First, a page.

Questions that don’t get asked, don’t get answered. One of my greatest regrets was not having spent the time with Mom and Dad exploring their life experiences. My siblings and I were very fortunate that Mom and Dad anticipated us eventually having questions about their life experiences. They wrote a brief memoir. However, because I was too caught up in my own life to even realize that there was a heck of a lot more to Mom and Dad than that of a child’s perspective – I was left with a lot of unanswered (albeit unasked) questions.

Case in point; Dad served on the USS Frankford during WWII. This I knew. What I didn’t find out until after his death (until going through his personal effects and conducting some simple online research) was a story about his ship. On D-Day during the Normandy invasion, Dad was in the forward gun turret like the other sailors throughout the ship focused on their jobs. Surely a very stressful day at work. He was unaware of the bigger picture of the role that his ship played on that day. Dad probably never realized the impact his ship had for the lives of many GI’s.

While it was regretful that Dad did not know the full story of that day, that wasn’t the worst of it. My research revealed that there had been reunions of his shipmates, some of which even met onboard the ship before it was mothballed. While Dad was not the most social guy, he would have loved to have revisited the ship, reconnected with some of his buddies and shown his family the ship he was on during the war.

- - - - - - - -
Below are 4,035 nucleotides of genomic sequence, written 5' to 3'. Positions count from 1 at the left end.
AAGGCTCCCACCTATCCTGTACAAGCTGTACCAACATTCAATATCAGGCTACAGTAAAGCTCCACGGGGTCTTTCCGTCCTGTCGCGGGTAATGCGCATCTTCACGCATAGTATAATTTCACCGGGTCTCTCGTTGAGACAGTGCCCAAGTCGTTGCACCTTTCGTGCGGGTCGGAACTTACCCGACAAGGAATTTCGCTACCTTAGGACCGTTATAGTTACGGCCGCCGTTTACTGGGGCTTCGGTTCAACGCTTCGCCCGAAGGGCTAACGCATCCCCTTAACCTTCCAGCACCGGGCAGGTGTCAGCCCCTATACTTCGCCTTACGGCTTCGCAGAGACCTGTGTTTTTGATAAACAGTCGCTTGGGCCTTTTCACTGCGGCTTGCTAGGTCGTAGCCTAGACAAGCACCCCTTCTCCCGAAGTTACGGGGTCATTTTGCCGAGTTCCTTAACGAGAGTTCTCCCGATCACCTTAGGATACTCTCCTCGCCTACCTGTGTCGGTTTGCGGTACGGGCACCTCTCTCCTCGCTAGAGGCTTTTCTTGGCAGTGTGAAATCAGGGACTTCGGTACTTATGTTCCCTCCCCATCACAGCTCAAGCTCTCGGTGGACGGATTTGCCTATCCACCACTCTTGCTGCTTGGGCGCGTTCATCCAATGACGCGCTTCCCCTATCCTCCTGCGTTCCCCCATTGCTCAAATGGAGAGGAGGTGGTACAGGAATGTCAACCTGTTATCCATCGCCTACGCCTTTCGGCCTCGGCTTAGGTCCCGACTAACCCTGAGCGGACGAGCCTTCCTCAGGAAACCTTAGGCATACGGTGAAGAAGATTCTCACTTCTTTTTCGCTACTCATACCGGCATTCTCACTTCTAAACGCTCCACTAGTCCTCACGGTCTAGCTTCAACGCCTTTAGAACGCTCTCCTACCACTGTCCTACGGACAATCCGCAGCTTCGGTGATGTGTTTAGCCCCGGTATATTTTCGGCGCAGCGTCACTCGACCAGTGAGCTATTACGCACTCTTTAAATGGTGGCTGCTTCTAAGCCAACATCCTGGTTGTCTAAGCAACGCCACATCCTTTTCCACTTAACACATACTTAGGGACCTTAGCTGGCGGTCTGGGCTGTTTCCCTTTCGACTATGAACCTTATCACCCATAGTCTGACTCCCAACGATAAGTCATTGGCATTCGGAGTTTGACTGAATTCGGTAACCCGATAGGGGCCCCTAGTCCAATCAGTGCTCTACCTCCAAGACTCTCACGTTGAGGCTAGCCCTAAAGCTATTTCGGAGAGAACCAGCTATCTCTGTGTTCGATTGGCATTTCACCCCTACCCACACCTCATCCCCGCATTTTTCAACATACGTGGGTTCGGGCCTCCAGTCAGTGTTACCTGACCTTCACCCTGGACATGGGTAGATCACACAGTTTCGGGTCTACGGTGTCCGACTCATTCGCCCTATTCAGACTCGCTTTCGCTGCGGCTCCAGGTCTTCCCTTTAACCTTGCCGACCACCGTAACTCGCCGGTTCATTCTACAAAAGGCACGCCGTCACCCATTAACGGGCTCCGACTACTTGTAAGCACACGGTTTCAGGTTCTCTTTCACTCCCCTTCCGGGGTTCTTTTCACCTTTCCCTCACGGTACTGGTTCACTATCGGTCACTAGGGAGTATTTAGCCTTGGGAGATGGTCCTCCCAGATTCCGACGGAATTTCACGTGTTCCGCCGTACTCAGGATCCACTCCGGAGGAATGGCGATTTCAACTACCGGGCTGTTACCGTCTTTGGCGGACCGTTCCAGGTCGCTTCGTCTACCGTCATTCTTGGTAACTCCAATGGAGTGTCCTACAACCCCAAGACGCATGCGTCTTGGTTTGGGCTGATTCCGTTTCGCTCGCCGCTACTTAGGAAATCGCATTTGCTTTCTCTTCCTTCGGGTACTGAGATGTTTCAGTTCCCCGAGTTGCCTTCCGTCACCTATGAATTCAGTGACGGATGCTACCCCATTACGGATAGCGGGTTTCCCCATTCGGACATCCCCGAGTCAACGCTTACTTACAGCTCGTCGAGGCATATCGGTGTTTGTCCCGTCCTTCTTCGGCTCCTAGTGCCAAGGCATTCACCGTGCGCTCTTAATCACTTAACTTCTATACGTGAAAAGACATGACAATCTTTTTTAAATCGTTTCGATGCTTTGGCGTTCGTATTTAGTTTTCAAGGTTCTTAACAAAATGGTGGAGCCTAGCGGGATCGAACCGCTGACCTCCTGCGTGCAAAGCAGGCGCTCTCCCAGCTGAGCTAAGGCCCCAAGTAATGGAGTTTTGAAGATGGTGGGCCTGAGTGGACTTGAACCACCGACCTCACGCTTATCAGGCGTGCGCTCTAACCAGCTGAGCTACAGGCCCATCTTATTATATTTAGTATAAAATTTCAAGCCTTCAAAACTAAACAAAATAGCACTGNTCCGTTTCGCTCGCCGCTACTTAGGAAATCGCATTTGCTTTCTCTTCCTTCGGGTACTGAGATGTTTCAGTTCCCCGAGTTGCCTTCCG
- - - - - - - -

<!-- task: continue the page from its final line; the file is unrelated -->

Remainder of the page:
Had I had more interest and time I would have been able to help connect Dad to his past and add some quality to both his life and mine as we shared his memories together.  Plus, I’m sure we all would have had many more stories and more insights into that time of his life.

While this ship story is unique to Dad and his shipmates, your Dad, your mother,, your grandfathers and grandmothers all have stories as well.  Are you doing everything you can to not have to learn this lesson of regret? It is never too early to start. was designed to help you do it, one short story at a time.  Sign up now and help your parents and grandparents share their first story.


Note: While the default setting for is set to private (so as to keep stories only in the family view), we will provide the option for you to make select stories public. Some stories just need to be shared. If you are interested in hearing this story of Dad’s ship, follow us on Twitter, Instagram or Facebook to be notified as to when we make this story available to public viewing.